Let your spouse know that he or she is your priority. This is difficult for some people to do. A lot of married couples invest the majority of their energy in their children or their career. But when it comes time to focus on their spouse, they come up lacking. This lack of focus, attention and love makes a marriage wither and die. Instead, cultivate a strong, healthy, robust relationship. Organize your work time carefully, make sure the children spend some time with your folks or the in-laws to give you two time alone, and make your marriage the number one priority in your life. Let your spouse know how happy you are that you married them. After a few years a marriage gets to feel like an old blanket. It’s warm and comfortable. But it’s also taken for granted. Don’t take each other for granted. Renew intimacy, romance, and care for one another and your relationship will deepen and develop further.  When they look good, notice and say so. Let them know when their outfit looks good, how their smile lights up the room, and how it takes your breath away when they dress up. Let your spouse know that you aren’t going anywhere. Let them know you will always love them and be there for them. You need to make them feel secure, supported and deeply loved. Make sure to continually show your trust, love, fondness and appreciation for your spouse and you will have a long, happy, healthy and well-adjusted marriage. For more advice read, Why Marriages Succeed or Fail: And How You Can Make Yours Last by John Gottman, Ph.D.

Marriage in America Today

marriage

Marriage in America Today

The number of people getting married is declining. Experts say the marriage rate today is lower than it was in 1880, another time when extreme differences in income affected the social landscape. Though marriage is touted in America and many societies as helping to preserve the social order, the atmosphere with which we operate is far from conducive in promoting it. In the original Gilded Age as Mark Twain called it, a new class of industrialists slashed wages and with it the prospects of workers of marrying age, mostly male factory workers. Sociologist Andrew J. Cherlin at John Hopkins University wrote that one difference today is many are choosing to cohabitate and have children without a marriage license filed away in the family home. That would never do in the 19th century. But today it’s quite common.

One problem is the gatekeepers to pop culture, the TV and movie writers, musical artists and others have failed to keep up and give us an image we can hang onto for this new state of affairs in how long-term love should be.  Zoë Heller at the New York Review of Books says films today and other cultural milieu are filled with simplistic plots and clichés about love, without delving into the complicated minutia of modern relationships and how best to navigate them. They don’t reflect what people are actually experiencing, nor do they give a strategy for which to encounter the prickly paradigm of modern love. Supporters of traditional values decry the end of marriage as it once was. But couples staying together longer show greater stability, know each other better and perhaps can best negotiate differences. The expense of a wedding, weakening norms and lack of financial benefit may result in a further decline in marriage, experts believe. On the upshot for advocates, statistics show that those who are getting married stay together longer. Also, the divorce rate has dropped dramatically. In fact, since the 1980’s, divorce has been in deep decline. 70% of those who married in the 1990s celebrate their 15th wedding anniversary today. That’s 5% higher than those who married in the 70’s and 80’s. Those who tied the knot in the new millennium have an even lower divorce rate.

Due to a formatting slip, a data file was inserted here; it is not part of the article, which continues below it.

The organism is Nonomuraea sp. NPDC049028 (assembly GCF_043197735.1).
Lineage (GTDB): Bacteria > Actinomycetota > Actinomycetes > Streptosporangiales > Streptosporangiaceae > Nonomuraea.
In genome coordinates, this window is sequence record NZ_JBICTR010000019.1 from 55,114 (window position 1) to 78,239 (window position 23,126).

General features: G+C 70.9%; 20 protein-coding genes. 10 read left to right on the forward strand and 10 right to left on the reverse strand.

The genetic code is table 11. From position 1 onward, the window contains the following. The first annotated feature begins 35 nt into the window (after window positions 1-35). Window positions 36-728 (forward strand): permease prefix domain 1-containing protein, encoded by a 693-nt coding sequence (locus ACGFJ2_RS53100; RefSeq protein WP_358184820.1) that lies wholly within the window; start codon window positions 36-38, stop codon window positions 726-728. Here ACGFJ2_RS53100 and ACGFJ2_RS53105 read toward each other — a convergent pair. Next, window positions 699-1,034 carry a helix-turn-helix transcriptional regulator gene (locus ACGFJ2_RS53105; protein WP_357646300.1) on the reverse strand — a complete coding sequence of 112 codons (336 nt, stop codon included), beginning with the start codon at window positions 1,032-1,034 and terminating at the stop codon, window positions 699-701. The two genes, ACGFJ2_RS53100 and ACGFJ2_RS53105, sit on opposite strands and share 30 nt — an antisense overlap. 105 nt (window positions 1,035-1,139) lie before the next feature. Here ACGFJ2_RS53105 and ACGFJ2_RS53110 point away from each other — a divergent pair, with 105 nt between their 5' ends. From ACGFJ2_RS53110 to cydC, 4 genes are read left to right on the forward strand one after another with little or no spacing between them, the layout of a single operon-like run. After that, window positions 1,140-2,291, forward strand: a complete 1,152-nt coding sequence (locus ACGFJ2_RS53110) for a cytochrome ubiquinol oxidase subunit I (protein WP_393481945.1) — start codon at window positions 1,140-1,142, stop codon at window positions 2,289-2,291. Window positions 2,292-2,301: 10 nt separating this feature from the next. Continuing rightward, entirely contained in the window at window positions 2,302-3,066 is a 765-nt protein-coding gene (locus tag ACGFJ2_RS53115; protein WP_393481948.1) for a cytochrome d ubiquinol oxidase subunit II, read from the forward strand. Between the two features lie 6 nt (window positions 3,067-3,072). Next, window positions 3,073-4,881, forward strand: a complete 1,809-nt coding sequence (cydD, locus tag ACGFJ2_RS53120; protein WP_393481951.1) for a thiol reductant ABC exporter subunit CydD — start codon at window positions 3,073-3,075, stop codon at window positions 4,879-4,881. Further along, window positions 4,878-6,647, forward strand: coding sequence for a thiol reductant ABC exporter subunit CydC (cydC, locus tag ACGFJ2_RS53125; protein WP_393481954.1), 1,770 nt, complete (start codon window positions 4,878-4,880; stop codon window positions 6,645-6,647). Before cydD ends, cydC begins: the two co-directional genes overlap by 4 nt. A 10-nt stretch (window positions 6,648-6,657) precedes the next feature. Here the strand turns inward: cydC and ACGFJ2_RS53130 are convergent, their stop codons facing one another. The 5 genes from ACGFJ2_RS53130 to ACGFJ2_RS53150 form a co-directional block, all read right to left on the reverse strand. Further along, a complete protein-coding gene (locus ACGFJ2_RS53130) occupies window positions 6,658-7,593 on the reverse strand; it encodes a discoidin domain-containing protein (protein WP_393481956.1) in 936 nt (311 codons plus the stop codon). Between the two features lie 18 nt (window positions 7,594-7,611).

According to economist Justin Wolfer at the University of Michigan, two-thirds of married couples today stay together. For those cases where divorce does occur, two-thirds of the time it’s the wife who wants it. The reason is women’s expectations for marriage have vastly changed. Gender roles in America saw a dramatic paradigm shift over the past two decades due to the Feminist movement. This in turn affected how both sexes interact with one another. Today, marriage isn’t only about raising a family or having financial support. It’s about love and partnership. People also want someone who will help lead them into personal growth. They want to grow and better themselves and they look to their partner to help them complete their metamorphosis. A lot of times, when we feel as though we are in a stale relationship and the well has gone dry, we feel it’s time to move on. The baby boomer generation remains the one with the highest rate of divorce. People are living older nowadays, and so when the children have moved out and they still have decades of life left, they want to make the most of it. That sometimes means leaving someone they no longer connect with in order to enjoy those years with someone they do. For more on this topic read, The Marriage-Go-Round: The State of Marriage and the Family in America Today by Andrew J. Cherlin.